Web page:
New York Music Daily

No New Abnormal

Creepy, Anthemic, Relevant Metal From Semblant

Murder of Crows, the first track on Brazilian band Semblant’s new album Obscura explodes out of a creepy minor-key intro from keyboardist J. Augusto. Drummer Thor Sikora gets his twin kick pedals going behind the big crescendoing chorus, with layers and layers of digital reverb on the guitars – that’s Sol Perez and Juliano Ribeiro getting into a tantalizingly brief, machinegunning duel. These guys want you to listen to the rest of the record, whether at their youtube channel or elsewhere.

The persistent dichotomy here is between soaring frontwoman Mizuho Lin and Sergio Mazul’s guttural death-metal roar. The songcraft is catchy and anthemic, usually based on upward waves from verse to chorus, as in the rapidfire intensity of Left Behind, a relentless minor-key punk-metal number.

Dethrone the Gods, Control the Masters, Legacy of Blood is much the same: somebody sends a scream into the stratosphere and signals a guitar solo over the classical synth and ominously ascending firestorm. “The number of unconfirmed deaths is unknown…the government declares a state of emergency.” Sound familiar?

Techy, blippy synth introduces the venomous guitars and gritty bass of Mere Shadow, set in an in an increasingly familiar dystopia where “The walls are closed down, separating me from the emptiness unfolding,” as Lin wails.

Likewise, the band explode into the chorus of Porcelain, an ominously lingering anthem in 6/8 time. They shift up the rhythm for The Hunter, the Hunger, angel versus devil, then pick up the pace with Wasteland its menacing, allusively Middle Eastern guitar break. They hit Barely Breathing just as hard, although it could have been a new wave-era hit if you switched out the guitar roar for a synth and left the vocals to Lin.  Remember Ninth House’s crushing cover of Real Life’s Send Me an Angel?

The demon/angel tension reaches a peak in the murderously crescendoing, rapidfire Wallachia. A tortured blues intro foreshadows the album’s best and most dynamic, classically-influenced anthem, Daydream Tragedy, Lin’s avenger vocals finally taking over for good. The album peaks out at the end with Insomnia, a grimly strutting chromatic assault: it looks like the bad guys win this time. 

Magical, Otherworldly Korean Improvisation From Baum Sae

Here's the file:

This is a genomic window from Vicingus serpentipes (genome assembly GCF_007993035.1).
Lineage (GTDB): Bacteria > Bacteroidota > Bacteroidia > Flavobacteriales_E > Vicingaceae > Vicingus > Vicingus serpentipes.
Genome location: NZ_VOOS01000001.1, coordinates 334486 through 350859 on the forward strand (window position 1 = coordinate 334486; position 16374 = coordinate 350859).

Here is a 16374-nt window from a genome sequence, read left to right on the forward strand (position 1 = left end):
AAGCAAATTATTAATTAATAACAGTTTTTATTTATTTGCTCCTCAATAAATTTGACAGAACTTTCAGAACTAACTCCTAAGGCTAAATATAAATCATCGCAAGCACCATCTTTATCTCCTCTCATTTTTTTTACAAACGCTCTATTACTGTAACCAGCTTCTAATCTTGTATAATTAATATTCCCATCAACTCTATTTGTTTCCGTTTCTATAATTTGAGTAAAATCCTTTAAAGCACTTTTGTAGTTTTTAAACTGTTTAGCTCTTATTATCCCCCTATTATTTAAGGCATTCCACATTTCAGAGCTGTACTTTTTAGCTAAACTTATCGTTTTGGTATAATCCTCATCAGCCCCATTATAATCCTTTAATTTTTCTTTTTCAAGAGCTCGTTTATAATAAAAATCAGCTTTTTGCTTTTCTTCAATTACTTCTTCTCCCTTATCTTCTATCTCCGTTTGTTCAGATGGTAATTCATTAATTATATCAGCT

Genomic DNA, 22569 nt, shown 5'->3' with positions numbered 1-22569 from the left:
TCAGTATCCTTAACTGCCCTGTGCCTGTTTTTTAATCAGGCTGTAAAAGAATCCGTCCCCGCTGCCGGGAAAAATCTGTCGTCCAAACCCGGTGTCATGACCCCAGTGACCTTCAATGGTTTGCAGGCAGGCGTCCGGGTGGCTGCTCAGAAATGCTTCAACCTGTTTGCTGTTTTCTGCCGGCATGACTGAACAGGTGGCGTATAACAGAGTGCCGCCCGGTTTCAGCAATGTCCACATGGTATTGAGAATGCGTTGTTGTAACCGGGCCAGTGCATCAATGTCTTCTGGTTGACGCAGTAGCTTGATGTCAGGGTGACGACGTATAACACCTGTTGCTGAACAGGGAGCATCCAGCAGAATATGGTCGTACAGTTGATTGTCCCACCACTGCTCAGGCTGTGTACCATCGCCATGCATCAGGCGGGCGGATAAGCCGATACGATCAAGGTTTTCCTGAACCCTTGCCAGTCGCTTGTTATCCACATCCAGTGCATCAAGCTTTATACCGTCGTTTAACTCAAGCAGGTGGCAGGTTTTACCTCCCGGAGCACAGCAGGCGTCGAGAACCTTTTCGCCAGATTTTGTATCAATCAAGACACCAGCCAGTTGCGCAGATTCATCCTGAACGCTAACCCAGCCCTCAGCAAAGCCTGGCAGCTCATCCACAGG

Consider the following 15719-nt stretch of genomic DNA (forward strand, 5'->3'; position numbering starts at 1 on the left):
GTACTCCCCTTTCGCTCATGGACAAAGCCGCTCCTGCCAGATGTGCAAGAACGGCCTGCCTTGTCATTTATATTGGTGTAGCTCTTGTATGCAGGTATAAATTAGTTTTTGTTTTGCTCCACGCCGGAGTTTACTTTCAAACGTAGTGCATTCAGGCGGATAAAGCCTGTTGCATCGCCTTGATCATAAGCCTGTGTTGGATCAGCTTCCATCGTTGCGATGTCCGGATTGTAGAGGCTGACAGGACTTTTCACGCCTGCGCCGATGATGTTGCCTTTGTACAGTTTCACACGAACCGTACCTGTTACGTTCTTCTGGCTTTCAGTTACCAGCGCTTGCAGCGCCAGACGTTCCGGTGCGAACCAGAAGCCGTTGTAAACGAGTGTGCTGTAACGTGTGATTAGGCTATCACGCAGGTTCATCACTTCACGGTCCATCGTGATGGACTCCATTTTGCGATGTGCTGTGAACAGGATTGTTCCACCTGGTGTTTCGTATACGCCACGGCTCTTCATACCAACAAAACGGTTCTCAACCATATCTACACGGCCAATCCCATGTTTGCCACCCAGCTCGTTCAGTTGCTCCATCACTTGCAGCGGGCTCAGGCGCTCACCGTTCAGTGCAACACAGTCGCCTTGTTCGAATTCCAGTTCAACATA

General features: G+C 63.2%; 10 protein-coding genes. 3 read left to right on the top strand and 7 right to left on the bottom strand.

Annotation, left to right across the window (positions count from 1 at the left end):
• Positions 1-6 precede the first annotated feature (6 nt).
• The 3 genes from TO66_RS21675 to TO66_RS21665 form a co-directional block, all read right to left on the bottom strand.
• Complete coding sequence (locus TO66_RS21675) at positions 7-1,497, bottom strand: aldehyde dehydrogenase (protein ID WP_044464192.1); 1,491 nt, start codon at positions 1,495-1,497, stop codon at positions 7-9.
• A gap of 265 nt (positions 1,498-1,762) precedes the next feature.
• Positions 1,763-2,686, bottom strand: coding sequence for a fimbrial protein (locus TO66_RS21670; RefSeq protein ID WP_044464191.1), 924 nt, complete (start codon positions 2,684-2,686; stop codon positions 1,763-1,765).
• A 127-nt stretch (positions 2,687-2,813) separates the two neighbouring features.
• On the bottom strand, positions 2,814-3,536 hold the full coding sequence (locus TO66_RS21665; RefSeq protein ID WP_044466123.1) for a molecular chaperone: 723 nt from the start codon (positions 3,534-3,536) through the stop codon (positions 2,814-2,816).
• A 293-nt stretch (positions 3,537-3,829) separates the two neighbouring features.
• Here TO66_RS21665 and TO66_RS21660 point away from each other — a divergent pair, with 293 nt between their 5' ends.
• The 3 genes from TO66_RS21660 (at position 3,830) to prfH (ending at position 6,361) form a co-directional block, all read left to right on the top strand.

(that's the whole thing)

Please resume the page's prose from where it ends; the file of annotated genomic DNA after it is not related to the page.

Some of the world’s most fascinating and strange music has been coming out of Korea lately. Upstart record label Mung Music are fixated on bringing some of these amazing sounds to a broader audience, not only digitally but also on limited edition cassette and 10” vinyl with original artwork. Perhaps the most individualistic and fascinating of the initial crop of releases is the new ep, Embrace, by Baum Sae (Korean for “Night Birds”), streaming at Bandcamp. Imagine Morphine at their most stark and surreal, with a woman out front singing in Korean: and that’s only a small part of the picture.

The offbeat cicada-like exchanges between pansori singer Borim Kim and geomungo bass lute player Gina Hwang in the first song, 여름 (Summer) reflect the lyric’s pastoral melancholy. The melody strongly evokes Moroccan gnawa music, at least until Kim goes up the scale toward melismatic drama.

The second number, 화 (Anger) is a duet between Kim and drummer Soojin Suh. It’s shorter but much more dramatic and closer to traditional pansori, recounting the execution of a brave individual who dared secondguess a bellicose Chinese emperor. The final cut, 가느다란 선 (Thin Line) slowly and spaciously rises from Suh’s temple bells and Hwang’s suspenseful geomungo, through rather brooding variations on a traditional work song from the Jeju Islands. For all its shadowy ambience, those basslines are catchy!

You will be hearing more here about several other artists on the label in the near future.